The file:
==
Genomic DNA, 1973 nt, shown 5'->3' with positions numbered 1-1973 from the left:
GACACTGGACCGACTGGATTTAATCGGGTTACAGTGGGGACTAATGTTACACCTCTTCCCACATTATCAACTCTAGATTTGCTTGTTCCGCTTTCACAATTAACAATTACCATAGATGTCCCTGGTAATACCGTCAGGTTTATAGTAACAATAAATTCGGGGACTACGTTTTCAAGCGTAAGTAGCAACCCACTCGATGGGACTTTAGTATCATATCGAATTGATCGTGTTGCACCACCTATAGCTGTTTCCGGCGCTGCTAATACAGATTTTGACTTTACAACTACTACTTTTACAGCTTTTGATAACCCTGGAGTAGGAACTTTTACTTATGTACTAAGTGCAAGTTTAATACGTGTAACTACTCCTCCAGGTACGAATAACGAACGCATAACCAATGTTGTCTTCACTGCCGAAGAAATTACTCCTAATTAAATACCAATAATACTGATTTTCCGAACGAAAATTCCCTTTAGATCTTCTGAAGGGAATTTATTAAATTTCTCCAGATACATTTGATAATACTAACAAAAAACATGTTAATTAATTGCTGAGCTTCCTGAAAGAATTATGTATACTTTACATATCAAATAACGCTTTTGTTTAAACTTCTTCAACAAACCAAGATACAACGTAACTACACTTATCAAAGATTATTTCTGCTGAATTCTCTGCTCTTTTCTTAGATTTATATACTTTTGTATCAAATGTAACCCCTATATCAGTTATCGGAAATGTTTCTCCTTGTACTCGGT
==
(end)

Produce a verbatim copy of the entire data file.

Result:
Genomic DNA, 1973 nt, shown 5'->3' with positions numbered 1-1973 from the left:
GACACTGGACCGACTGGATTTAATCGGGTTACAGTGGGGACTAATGTTACACCTCTTCCCACATTATCAACTCTAGATTTGCTTGTTCCGCTTTCACAATTAACAATTACCATAGATGTCCCTGGTAATACCGTCAGGTTTATAGTAACAATAAATTCGGGGACTACGTTTTCAAGCGTAAGTAGCAACCCACTCGATGGGACTTTAGTATCATATCGAATTGATCGTGTTGCACCACCTATAGCTGTTTCCGGCGCTGCTAATACAGATTTTGACTTTACAACTACTACTTTTACAGCTTTTGATAACCCTGGAGTAGGAACTTTTACTTATGTACTAAGTGCAAGTTTAATACGTGTAACTACTCCTCCAGGTACGAATAACGAACGCATAACCAATGTTGTCTTCACTGCCGAAGAAATTACTCCTAATTAAATACCAATAATACTGATTTTCCGAACGAAAATTCCCTTTAGATCTTCTGAAGGGAATTTATTAAATTTCTCCAGATACATTTGATAATACTAACAAAAAACATGTTAATTAATTGCTGAGCTTCCTGAAAGAATTATGTATACTTTACATATCAAATAACGCTTTTGTTTAAACTTCTTCAACAAACCAAGATACAACGTAACTACACTTATCAAAGATTATTTCTGCTGAATTCTCTGCTCTTTTCTTAGATTTATATACTTTTGTATCAAATGTAACCCCTATATCAGTTATCGGAAATGTTTCTCCTTGTACTCGGT